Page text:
Physically Unprepared Skiers Face Heart Risk
High Altitudes and Low Temperatures Add to Risk of a Heart Attack on the Slopes
WebMD News Archive
Sept. 1, 2010 (Stockholm, Sweden) -- As you start your early planning for this winter's ski vacation, you should be thinking about more than getting the best possible plane ticket and hotel rates -- think about your heart, too.
Many people fail to rev up their exercise regimen before they leave -- and the sudden burst of activity on the slopes puts them at risk for sudden cardiac death, researchers say.
"Our study of tourists in the Austrian Alps shows that inadequate preparation for the physical exertion required, combined with the effect of high altitude and cold temperatures, led to an increase in heart attacks, particularly during the first two days of vacation," says study researcher Gert Klug, MD, of the Medical University of Innsbruck in Austria.
Previous research showed that sudden cardiac death, of which heart attacks were the leading cause, accounted for 40% of deaths on the slopes. The new study aimed to figure out why the figure was so high, Klug tells WebMD.
Heart Attacks Can Happen at Start of Vacation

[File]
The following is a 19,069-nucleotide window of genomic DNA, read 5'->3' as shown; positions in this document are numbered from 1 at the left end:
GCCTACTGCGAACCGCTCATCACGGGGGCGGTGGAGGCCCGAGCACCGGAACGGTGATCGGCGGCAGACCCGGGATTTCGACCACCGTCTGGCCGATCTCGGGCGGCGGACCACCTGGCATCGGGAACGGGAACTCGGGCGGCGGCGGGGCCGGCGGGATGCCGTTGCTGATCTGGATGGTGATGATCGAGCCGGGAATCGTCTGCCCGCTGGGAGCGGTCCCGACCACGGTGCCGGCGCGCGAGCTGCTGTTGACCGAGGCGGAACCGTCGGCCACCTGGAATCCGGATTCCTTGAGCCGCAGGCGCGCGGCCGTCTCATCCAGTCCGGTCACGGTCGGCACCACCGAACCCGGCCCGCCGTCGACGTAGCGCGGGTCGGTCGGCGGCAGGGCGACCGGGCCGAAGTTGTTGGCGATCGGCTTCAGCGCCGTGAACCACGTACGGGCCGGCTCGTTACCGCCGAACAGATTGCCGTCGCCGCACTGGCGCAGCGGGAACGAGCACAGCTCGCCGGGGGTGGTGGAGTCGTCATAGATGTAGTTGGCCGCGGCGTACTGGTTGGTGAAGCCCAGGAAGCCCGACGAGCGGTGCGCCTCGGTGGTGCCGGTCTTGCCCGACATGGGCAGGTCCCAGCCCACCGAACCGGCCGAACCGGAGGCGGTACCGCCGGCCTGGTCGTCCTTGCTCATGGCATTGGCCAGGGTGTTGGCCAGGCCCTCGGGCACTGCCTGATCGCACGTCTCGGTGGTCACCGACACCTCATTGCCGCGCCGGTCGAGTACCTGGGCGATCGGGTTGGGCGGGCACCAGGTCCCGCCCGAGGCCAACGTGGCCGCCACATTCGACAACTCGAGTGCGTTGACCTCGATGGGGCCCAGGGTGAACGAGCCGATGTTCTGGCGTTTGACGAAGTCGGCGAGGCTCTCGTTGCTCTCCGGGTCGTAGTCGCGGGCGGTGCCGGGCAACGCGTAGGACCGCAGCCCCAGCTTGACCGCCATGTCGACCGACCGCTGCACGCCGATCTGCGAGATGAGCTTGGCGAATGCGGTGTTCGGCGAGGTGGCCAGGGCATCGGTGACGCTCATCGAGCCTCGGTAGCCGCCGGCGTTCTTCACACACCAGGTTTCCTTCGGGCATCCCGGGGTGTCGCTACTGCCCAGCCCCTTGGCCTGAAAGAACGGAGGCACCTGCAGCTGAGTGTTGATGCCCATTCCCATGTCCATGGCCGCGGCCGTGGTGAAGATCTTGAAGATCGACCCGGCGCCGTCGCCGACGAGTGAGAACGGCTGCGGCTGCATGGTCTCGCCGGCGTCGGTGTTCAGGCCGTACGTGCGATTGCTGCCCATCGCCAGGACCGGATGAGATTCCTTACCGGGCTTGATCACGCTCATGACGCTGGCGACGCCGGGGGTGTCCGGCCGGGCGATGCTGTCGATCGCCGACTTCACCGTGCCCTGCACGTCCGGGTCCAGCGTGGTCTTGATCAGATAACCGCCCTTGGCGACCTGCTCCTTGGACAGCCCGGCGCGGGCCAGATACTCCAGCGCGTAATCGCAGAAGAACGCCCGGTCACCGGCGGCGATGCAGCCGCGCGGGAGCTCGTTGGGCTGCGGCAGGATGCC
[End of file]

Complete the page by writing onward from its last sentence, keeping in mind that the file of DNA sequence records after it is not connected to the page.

The researchers analyzed data on 110 people who had suffered a heart attack during their winter sports vacation in the Alps between 2006 and 2010. All filled out detailed questionnaires that asked about their heart disease risk factors, activities before their trip, and circumstances under which they suffered their first symptoms.
Among the findings, presented here at the European Society of Cardiology Congress:
- 56% of heart attacks occurred within the first two days of hitting the slopes; 39% struck on the day of arrival.
- About one in five people had suffered previous heart symptoms, and seven in 10 had at least two heart disease risk factors such as high cholesterol, high blood pressure, or smoking.
- Half suffered their heart attack during or within one hour of activity.
- The average time from hitting the slopes to suffering the first symptoms was nearly two hours.
- More than 50% had not been doing the recommended levels of exercise before they left. You should engage in at least two hours of physical activity a week in the weeks leading up to a vacation in which you’re going to be more physically active than usual, Klug says.